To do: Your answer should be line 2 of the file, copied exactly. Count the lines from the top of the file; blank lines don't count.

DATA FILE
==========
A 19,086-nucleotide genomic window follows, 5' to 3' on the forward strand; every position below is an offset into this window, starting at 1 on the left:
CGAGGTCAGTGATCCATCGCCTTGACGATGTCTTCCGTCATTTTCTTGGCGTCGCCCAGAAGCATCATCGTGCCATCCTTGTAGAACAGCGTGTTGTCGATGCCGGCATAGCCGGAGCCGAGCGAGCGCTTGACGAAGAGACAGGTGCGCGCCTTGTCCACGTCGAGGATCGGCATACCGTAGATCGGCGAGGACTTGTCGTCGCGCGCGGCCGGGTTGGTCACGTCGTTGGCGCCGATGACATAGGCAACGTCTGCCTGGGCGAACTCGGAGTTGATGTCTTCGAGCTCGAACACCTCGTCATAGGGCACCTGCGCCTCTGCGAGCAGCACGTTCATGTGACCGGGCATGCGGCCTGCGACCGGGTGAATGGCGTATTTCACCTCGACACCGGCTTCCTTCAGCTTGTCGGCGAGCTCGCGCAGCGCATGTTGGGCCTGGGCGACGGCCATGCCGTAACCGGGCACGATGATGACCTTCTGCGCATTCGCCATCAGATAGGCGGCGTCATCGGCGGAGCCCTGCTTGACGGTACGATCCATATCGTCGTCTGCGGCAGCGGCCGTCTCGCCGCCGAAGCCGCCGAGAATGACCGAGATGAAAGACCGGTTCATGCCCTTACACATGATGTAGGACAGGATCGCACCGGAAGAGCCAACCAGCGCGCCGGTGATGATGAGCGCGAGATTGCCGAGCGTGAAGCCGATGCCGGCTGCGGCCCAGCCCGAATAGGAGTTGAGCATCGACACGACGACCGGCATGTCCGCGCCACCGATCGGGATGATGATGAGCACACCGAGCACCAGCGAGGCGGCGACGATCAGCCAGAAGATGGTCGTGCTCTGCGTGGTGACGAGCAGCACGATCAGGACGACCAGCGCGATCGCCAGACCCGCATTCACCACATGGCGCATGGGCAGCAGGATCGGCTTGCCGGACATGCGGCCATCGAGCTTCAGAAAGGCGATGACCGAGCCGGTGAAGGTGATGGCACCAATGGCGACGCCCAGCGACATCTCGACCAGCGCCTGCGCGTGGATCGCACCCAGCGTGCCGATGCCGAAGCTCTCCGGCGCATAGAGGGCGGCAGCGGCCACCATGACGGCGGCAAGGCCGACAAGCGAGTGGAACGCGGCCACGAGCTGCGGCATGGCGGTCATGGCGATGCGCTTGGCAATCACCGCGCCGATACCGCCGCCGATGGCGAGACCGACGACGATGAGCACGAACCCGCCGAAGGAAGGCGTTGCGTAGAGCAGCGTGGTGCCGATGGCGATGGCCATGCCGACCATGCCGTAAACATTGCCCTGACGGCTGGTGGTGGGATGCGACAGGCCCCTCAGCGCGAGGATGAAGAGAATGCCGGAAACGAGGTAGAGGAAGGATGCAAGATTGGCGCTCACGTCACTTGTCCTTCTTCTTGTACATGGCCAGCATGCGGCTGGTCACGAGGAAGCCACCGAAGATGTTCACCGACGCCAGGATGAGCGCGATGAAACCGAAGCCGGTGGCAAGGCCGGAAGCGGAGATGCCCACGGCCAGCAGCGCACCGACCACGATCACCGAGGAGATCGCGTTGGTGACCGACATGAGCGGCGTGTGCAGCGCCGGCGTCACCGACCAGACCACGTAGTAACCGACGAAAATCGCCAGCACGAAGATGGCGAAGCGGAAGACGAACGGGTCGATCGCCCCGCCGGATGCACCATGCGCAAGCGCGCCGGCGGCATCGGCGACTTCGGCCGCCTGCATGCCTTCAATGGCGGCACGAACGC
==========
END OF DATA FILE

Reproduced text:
CGAGGTCAGTGATCCATCGCCTTGACGATGTCTTCCGTCATTTTCTTGGCGTCGCCCAGAAGCATCATCGTGCCATCCTTGTAGAACAGCGTGTTGTCGATGCCGGCATAGCCGGAGCCGAGCGAGCGCTTGACGAAGAGACAGGTGCGCGCCTTGTCCACGTCGAGGATCGGCATACCGTAGATCGGCGAGGACTTGTCGTCGCGCGCGGCCGGGTTGGTCACGTCGTTGGCGCCGATGACATAGGCAACGTCTGCCTGGGCGAACTCGGAGTTGATGTCTTCGAGCTCGAACACCTCGTCATAGGGCACCTGCGCCTCTGCGAGCAGCACGTTCATGTGACCGGGCATGCGGCCTGCGACCGGGTGAATGGCGTATTTCACCTCGACACCGGCTTCCTTCAGCTTGTCGGCGAGCTCGCGCAGCGCATGTTGGGCCTGGGCGACGGCCATGCCGTAACCGGGCACGATGATGACCTTCTGCGCATTCGCCATCAGATAGGCGGCGTCATCGGCGGAGCCCTGCTTGACGGTACGATCCATATCGTCGTCTGCGGCAGCGGCCGTCTCGCCGCCGAAGCCGCCGAGAATGACCGAGATGAAAGACCGGTTCATGCCCTTACACATGATGTAGGACAGGATCGCACCGGAAGAGCCAACCAGCGCGCCGGTGATGATGAGCGCGAGATTGCCGAGCGTGAAGCCGATGCCGGCTGCGGCCCAGCCCGAATAGGAGTTGAGCATCGACACGACGACCGGCATGTCCGCGCCACCGATCGGGATGATGATGAGCACACCGAGCACCAGCGAGGCGGCGACGATCAGCCAGAAGATGGTCGTGCTCTGCGTGGTGACGAGCAGCACGATCAGGACGACCAGCGCGATCGCCAGACCCGCATTCACCACATGGCGCATGGGCAGCAGGATCGGCTTGCCGGACATGCGGCCATCGAGCTTCAGAAAGGCGATGACCGAGCCGGTGAAGGTGATGGCACCAATGGCGACGCCCAGCGACATCTCGACCAGCGCCTGCGCGTGGATCGCACCCAGCGTGCCGATGCCGAAGCTCTCCGGCGCATAGAGGGCGGCAGCGGCCACCATGACGGCGGCAAGGCCGACAAGCGAGTGGAACGCGGCCACGAGCTGCGGCATGGCGGTCATGGCGATGCGCTTGGCAATCACCGCGCCGATACCGCCGCCGATGGCGAGACCGACGACGATGAGCACGAACCCGCCGAAGGAAGGCGTTGCGTAGAGCAGCGTGGTGCCGATGGCGATGGCCATGCCGACCATGCCGTAAACATTGCCCTGACGGCTGGTGGTGGGATGCGACAGGCCCCTCAGCGCGAGGATGAAGAGAATGCCGGAAACGAGGTAGAGGAAGGATGCAAGATTGGCGCTCACGTCACTTGTCCTTCTTCTTGTACATGGCCAGCATGCGGCTGGTCACGAGGAAGCCACCGAAGATGTTCACCGACGCCAGGATGAGCGCGATGAAACCGAAGCCGGTGGCAAGGCCGGAAGCGGAGATGCCCACGGCCAGCAGCGCACCGACCACGATCACCGAGGAGATCGCGTTGGTGACCGACATGAGCGGCGTGTGCAGCGCCGGCGTCACCGACCAGACCACGTAGTAACCGACGAAAATCGCCAGCACGAAGATGGCGAAGCGGAAGACGAACGGGTCGATCGCCCCGCCGGATGCACCATGCGCAAGCGCGCCGGCGGCATCGGCGACTTCGGCCGCCTGCATGCCTTCAATGGCGGCACGAACGC